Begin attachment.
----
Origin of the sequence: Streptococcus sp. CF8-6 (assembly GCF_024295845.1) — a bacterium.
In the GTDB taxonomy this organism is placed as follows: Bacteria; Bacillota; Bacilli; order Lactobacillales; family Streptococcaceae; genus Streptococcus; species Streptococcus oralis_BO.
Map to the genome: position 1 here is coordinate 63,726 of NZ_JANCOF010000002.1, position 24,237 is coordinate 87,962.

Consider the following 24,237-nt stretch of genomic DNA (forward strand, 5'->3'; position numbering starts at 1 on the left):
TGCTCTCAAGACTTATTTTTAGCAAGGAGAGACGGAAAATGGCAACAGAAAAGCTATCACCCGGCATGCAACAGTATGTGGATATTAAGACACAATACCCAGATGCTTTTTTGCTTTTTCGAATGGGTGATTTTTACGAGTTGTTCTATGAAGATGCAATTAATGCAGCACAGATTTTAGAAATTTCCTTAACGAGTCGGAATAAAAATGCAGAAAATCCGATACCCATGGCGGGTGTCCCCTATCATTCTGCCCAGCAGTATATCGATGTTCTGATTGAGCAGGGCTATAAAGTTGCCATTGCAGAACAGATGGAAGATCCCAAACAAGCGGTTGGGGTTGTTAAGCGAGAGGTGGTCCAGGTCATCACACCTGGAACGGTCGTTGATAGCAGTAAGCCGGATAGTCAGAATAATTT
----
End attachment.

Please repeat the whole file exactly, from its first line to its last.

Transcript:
Origin of the sequence: Streptococcus sp. CF8-6 (assembly GCF_024295845.1) — a bacterium.
In the GTDB taxonomy this organism is placed as follows: Bacteria; Bacillota; Bacilli; order Lactobacillales; family Streptococcaceae; genus Streptococcus; species Streptococcus oralis_BO.
Map to the genome: position 1 here is coordinate 63,726 of NZ_JANCOF010000002.1, position 24,237 is coordinate 87,962.

Consider the following 24,237-nt stretch of genomic DNA (forward strand, 5'->3'; position numbering starts at 1 on the left):
TGCTCTCAAGACTTATTTTTAGCAAGGAGAGACGGAAAATGGCAACAGAAAAGCTATCACCCGGCATGCAACAGTATGTGGATATTAAGACACAATACCCAGATGCTTTTTTGCTTTTTCGAATGGGTGATTTTTACGAGTTGTTCTATGAAGATGCAATTAATGCAGCACAGATTTTAGAAATTTCCTTAACGAGTCGGAATAAAAATGCAGAAAATCCGATACCCATGGCGGGTGTCCCCTATCATTCTGCCCAGCAGTATATCGATGTTCTGATTGAGCAGGGCTATAAAGTTGCCATTGCAGAACAGATGGAAGATCCCAAACAAGCGGTTGGGGTTGTTAAGCGAGAGGTGGTCCAGGTCATCACACCTGGAACGGTCGTTGATAGCAGTAAGCCGGATAGTCAGAATAATTT